top of page
Search

Ask a Master Gardener: Growing a Salsa Garden


Garden-fresh salsa ingredients. Photo by Judy Weaver



By: Barbara Boone, Mobile County Master Gardener


Hola! If you are even minimally garden savvy or have a desire to be garden savvy, be aware that garden categories are trending. Of course, the standard garden planted with vegetables and flowers is still in vogue, especially for beginner gardeners; however, we now add Goth Gardens, Moon Gardens, Cottage Gardens, Butterfly Gardens, Meditation Gardens, etc., each focusing on different plants and esthetics. Now supplement that list with the Salsa Garden.


What is a Salsa Garden, you ask? Does it reference Tex Mex cuisine slathered with a tomatoey sauce or a dip for crunchy tortilla chips? Well, you are getting warm. A Salsa Garden is a space to grow plants that can be made into the condiment that complements what we know as Tex Mex food.


Imagining a Salsa Garden first requires some planning decisions:

·         Choose a space either in-ground or in a raised bed that receives at least 6-8 hours of sunlight per day and lay out a design for the plants. Note: containers could also be used.

·         Make sure the soil mix is suitable for the plants.

·         Choose plants that grow well in the local grow zone (9a).

·         Choose plants recommended for salsa.

·         Ideally choose plants that according to their seed or seedling descriptions are tolerant to drought and certain pests.

·         Make sure adequate water is available for whatever watering method is used, hand watering or drip irrigation.


Assuming the space has been identified that accommodates the sunlight requirement, soil choice for salsa ingredients is next to consider. Use quality soil that is loamy, provides good drainage, contains organic matter, and ideally has been soil tested. Add about 3 inches of compost. Plant the following and mulch, mulch, mulch! Vamos!


A Salsa Garden should include tomatoes, peppers, onions, garlic, and cilantro. If cilantro is not to your liking, substitute parsley or thyme.


Recommended tomatoes, Solanum spp., are paste tomato varieties like Romas because they are small, pear-shaped, and thick-walled, making them ideal for tangy sauces like salsa. Much has been written about growing tomatoes, making them the “superstars” in the garden. Growing tomatoes revolves around daily temperatures between 50-80 degrees, monitoring water consumption, monitoring fertilizer, and controlling pests because pests have their own idea of salsa.


The peppers chosen, Capsicum spp., can be warm to very hot depending on the Scovill Heat Units in each variety. Usually jalapenos are used (2,500-10,000 SHU), but hotter peppers like serrano (10,000-25,000 SHU) or habanero (150,000-325,000 SHU) can be used depending on the degree of heat tolerance. Muy caliente! Peppers like warm temperatures, plenty of water, and routine fertilization.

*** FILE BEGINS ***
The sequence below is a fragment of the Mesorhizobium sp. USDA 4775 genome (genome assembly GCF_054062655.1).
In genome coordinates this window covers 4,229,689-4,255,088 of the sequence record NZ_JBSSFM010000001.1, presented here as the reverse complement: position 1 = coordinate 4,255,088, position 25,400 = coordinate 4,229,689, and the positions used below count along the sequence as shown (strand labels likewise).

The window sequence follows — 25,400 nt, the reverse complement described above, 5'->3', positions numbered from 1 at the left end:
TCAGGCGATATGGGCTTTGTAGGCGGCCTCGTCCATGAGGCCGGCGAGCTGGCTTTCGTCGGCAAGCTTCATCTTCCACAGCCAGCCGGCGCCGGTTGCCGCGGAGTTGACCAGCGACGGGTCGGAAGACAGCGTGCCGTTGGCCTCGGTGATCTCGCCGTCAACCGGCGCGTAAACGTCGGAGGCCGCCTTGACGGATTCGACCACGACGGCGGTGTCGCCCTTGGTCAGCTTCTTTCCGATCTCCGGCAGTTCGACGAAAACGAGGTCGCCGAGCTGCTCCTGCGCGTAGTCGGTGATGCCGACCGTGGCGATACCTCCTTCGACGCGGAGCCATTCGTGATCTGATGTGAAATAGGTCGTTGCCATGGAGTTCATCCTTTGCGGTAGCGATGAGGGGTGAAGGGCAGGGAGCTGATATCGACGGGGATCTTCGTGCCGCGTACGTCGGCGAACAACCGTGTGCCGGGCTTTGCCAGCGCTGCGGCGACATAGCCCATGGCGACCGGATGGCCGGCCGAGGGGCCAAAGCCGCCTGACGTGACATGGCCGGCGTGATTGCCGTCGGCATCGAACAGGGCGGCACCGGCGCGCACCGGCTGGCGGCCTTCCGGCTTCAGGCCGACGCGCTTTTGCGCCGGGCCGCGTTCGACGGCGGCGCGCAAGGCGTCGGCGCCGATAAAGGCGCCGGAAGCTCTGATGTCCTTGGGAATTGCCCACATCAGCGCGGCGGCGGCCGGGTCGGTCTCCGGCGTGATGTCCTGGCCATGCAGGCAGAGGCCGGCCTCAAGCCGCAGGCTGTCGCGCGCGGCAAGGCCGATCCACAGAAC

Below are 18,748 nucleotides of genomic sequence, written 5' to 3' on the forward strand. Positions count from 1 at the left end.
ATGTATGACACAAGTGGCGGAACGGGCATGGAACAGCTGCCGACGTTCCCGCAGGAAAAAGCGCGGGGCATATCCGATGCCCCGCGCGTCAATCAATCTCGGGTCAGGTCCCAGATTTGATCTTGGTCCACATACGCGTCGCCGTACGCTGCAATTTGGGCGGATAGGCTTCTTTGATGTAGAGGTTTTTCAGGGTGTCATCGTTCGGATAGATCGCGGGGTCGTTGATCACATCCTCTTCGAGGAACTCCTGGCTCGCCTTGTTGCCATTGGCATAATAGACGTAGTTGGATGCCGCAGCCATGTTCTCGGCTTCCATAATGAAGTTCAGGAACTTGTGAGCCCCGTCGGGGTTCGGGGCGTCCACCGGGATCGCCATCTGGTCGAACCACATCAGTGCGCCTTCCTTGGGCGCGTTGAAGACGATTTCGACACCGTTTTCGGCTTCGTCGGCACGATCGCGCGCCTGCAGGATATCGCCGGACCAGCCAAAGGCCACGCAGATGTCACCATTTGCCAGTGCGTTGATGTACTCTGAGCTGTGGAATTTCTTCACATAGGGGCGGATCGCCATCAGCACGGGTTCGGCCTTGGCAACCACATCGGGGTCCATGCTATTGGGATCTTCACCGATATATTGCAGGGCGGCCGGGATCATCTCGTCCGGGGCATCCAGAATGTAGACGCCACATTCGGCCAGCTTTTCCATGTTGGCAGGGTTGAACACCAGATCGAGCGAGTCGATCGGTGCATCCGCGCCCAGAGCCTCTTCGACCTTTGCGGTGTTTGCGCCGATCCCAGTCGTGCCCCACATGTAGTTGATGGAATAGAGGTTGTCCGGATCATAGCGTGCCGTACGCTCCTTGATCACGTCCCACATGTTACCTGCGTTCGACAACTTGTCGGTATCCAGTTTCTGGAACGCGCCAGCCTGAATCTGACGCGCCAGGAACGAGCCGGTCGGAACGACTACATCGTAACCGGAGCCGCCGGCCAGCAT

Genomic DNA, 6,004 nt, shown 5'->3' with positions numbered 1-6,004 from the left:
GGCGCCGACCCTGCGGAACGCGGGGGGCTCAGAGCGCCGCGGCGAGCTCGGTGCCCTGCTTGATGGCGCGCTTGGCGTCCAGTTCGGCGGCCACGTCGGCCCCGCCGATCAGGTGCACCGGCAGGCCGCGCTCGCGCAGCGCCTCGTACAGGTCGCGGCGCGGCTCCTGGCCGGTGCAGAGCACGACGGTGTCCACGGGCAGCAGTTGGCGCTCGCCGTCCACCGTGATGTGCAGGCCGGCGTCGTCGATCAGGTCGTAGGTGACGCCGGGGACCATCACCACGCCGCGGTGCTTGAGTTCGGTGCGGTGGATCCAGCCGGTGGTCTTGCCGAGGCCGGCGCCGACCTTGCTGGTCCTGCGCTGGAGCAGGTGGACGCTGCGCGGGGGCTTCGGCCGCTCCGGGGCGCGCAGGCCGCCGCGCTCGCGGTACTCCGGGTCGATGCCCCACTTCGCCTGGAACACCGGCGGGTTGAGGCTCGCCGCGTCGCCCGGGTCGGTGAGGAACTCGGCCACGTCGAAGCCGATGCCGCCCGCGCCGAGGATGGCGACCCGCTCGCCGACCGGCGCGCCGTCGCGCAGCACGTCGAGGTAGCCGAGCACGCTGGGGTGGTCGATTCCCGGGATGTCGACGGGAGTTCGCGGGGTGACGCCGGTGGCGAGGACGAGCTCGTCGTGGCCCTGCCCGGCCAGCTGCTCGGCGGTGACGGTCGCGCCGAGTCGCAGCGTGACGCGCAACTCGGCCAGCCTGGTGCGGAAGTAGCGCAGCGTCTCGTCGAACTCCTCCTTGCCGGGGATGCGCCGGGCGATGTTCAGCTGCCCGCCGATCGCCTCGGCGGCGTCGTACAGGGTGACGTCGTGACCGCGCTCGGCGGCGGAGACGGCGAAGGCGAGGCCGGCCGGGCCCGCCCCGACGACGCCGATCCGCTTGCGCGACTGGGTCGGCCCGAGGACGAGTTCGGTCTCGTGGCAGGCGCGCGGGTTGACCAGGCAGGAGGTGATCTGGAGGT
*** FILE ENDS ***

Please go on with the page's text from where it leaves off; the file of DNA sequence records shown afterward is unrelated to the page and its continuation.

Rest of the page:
Onions, Allium spp., can be the scallion variety or, better still, a larger bulbed white type which yields a sharper, more pungent flavor. In the local area 2 varieties have provided good results: Granex and Texas Legend, both short-day onions. Short-day onions need 10 hours of daylight to begin an onion bulb vs. day-neutral onions which will bulb in any amount of daylight. Water and fertilize as usual.


There are 2 main types of garlic, Allium sativa, hard neck and soft neck. Hard neck is most often seen in grocery stores; a good variety of hard neck is German White. Soft neck is recommended for the South. In the local area, 3 soft-neck garlic have provided good results: Thai Purple, Lotus, and Lorz Italian. Mid-to-late fall is an optimal time for Mobile gardeners to plant garlic. Store harvested garlic in a cool but dry location for later use.


Cilantro, Coriandrum sativa, is an annual herb almost synonymous with salsa recipes. This herb grows best in cooler temperatures in early spring or during fall. Cilantro does grow in summer, but there is the chance of bolting, the natural stage of a plant producing seed to reproduce before or at end of harvest. These bolted seeds are known as coriander, also a useful herb. Cilantro grown in the correct temperatures is a low maintenance herb requiring minimal watering and fertilizer.


Now that all salsa ingredients are grown and assembled, the only thing left to do is to make salsa. Mix the following and store in the refrigerator:


6 Roma tomatoes, chopped

4 garlic cloves, minced

3 T cilantro, minced

½ onion, finely chopped

2 jalapenos, minced

juice of 1 lime

1 T olive oil

Salt and pepper to taste


Buen provecho!


Sources:

Epic Gardening, Growing a Salsa Garden, April, 2023

Bill Fink Certified Master Gardener (2021)



Cilantro. Photo by Barbara Boone.

35 views0 comments

Comments


bottom of page